My second choice is the opening level of Super Mario Galaxy. This may not be the longest, the most difficult, or the most replayable level in Mario history, but this was the first new Mario game I’d played in years, and I just loved the concept. Super Mario Galaxy stands alone, there are no other titles like it, not that I’ve played anyway. I thought the way it was animated was fantastic, they kept all the charm of classic Mario and sharpened him up. It looked great, and the way you flew from one planet to another was fantastic. It still had all the classic Mario quirks, the Venus Fly Trap that must have been in as many Mario titles as Mario himself, and the ever rewarding simple boss. Now I say this because when I think of Mario bosses early in the game, they tend to be balanced fantastically. You feel good for defeating them, they’re not too difficult, they ease you into the game. This is a big part of what makes Mario games so easy to just pick up and play. I think back to the Whomp King of Whomp’s Castle, and King Bob-omb from the Super Mario 64 level Bob-omb Battlefield. They both achieved the same type of thing. I also loved the vividness of the level, it was so colourful. It’s also pretty fast paced, you were being thrown from one place to another, yet it always felt very smooth. All these features combined to give me a warm welcome back to the Mario series, and despite missing a fair chunk of titles, it felt like I’d never been away. It still had that fantastic Mario charm.
The last level that I want to talk about is actually a Mario Kart level. Again, I look back on my early days of gaming and Mario Kart 64 was one of the games that introduced me to Mario, and what great game it was. I remember not long after having the Nintendo 64, me and my Dad had a big Mario Kart tournament, we did a couple of races each night and over the course of a couple of weeks a champion would be decided. He even made a wooden shield for the winner! I won, of course, and looking back now even though he more than likely let me win, it takes nothing away from the fun of that tournament and this game. The level, or track as I should really say, that I am going to single out is Banshee Boardwalk, and there is one reason for this: the chaos it ensured. With its lack of barriers preventing you from the sea and its narrow sections, Banshee Boardwalk would always end up being a bad race for somebody. It’s a pretty simple track to be honest, but this is what made it so much fun! Going from my memory, there were two major hot spots for this chaos, one being near the start. Once you’d got your first random weapon, you were in a very open part of the track, no protection from the sea, and somebody would always have a red shell with your name on it, usually putting you straight into the drink. The other was when you entered the small building, you could slightly cut the corner, but risked falling into the sea once more. If you did make the jump, you then had an immediate turn to the right, this little corner could often get very busy, and when the track is busy on Mario Kart, something’s gotta give! The other thing I loved on this track was the music. It was very odd, but very fitting of the track, and as with most, if not all Mario Kart tracks, it got quicker as each lap went by, almost matching the chaos that was going on during the race. I think Banshee Boardwalk is a great summary of everything great in Mario Kart and I think that’s why I like it so much; lot’s of crashing, lots of close racing, lots of fun!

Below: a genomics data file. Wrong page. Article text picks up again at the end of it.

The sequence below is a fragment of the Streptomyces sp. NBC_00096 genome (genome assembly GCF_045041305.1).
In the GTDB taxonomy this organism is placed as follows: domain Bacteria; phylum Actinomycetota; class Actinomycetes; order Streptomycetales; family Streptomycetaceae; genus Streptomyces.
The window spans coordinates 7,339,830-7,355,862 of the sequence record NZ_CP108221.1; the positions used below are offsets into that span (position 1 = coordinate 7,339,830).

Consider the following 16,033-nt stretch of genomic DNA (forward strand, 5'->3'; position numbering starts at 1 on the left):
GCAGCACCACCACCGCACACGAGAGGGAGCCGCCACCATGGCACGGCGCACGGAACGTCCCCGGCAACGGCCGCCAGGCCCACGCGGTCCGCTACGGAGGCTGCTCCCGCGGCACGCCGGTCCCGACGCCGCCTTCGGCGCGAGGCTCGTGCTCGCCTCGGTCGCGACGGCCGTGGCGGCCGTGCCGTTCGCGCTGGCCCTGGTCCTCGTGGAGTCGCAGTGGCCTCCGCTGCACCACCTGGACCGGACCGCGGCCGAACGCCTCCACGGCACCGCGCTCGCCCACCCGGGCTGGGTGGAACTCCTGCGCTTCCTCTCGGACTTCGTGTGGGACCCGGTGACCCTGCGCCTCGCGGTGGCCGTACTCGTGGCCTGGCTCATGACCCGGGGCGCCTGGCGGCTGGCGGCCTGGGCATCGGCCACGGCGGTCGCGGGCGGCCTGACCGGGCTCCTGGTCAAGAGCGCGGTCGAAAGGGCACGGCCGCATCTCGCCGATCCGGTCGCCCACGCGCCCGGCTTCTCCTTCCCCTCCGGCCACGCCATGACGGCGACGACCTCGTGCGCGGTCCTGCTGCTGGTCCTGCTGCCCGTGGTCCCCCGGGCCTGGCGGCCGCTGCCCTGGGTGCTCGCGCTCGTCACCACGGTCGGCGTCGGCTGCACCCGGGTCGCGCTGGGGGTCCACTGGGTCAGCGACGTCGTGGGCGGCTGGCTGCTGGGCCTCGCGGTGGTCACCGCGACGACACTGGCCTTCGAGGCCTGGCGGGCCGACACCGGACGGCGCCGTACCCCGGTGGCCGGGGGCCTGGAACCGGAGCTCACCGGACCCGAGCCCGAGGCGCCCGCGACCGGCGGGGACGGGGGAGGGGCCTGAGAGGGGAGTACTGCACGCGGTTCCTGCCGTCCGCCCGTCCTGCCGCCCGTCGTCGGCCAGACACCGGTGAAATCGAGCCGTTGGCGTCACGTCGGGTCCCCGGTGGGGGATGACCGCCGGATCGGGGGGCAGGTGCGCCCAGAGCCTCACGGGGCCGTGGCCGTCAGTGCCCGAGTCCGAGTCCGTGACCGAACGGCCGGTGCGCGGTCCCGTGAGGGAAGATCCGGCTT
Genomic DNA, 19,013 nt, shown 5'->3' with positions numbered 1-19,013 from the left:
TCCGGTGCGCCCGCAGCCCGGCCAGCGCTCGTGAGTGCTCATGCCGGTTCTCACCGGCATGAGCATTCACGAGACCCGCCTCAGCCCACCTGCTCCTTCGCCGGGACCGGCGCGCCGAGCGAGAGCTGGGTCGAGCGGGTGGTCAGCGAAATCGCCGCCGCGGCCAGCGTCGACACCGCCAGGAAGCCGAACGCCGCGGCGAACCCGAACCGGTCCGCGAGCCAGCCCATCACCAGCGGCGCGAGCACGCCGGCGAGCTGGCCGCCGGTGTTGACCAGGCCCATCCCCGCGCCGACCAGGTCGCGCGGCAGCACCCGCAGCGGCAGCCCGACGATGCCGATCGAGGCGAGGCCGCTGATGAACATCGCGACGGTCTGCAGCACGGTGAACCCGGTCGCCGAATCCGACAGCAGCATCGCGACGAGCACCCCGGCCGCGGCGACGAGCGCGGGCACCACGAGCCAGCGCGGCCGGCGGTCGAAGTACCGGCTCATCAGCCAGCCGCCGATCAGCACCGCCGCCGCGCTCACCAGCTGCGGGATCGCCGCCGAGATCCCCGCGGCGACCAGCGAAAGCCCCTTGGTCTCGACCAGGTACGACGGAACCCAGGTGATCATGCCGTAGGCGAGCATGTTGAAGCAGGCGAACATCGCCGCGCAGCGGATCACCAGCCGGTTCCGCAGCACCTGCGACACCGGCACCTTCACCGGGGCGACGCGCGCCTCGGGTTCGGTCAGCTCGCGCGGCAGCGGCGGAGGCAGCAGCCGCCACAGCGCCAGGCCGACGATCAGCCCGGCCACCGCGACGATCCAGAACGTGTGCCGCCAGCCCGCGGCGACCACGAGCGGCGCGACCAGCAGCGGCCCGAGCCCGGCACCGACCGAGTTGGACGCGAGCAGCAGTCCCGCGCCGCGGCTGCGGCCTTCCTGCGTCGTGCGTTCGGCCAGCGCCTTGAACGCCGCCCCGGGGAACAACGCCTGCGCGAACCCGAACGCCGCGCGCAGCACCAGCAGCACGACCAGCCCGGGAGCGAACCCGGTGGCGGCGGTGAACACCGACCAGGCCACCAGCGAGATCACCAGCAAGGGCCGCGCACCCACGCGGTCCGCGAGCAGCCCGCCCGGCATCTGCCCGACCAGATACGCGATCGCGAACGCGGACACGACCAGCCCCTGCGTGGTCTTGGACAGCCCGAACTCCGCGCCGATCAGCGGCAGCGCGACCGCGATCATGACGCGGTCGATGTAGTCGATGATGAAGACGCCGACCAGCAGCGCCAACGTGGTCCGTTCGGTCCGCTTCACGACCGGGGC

So, there you have it, my top three levels from Mario games. I think the things that the levels have in common are simplicity and fun. It just shows that you don’t have to overcomplicate things to make fun games. I’m sure that there are more complex and technical Mario levels, but from doing a lot of looking back and playing over the games once again, these are the three that hold the best memories for me. I hope this shed a different light on the topic and you enjoyed my point of view, what were your top three Mario levels? I look forward to seeing everybody else’s articles in the coming days! A toast to Nintendo and their little red plumber, we love you Mario!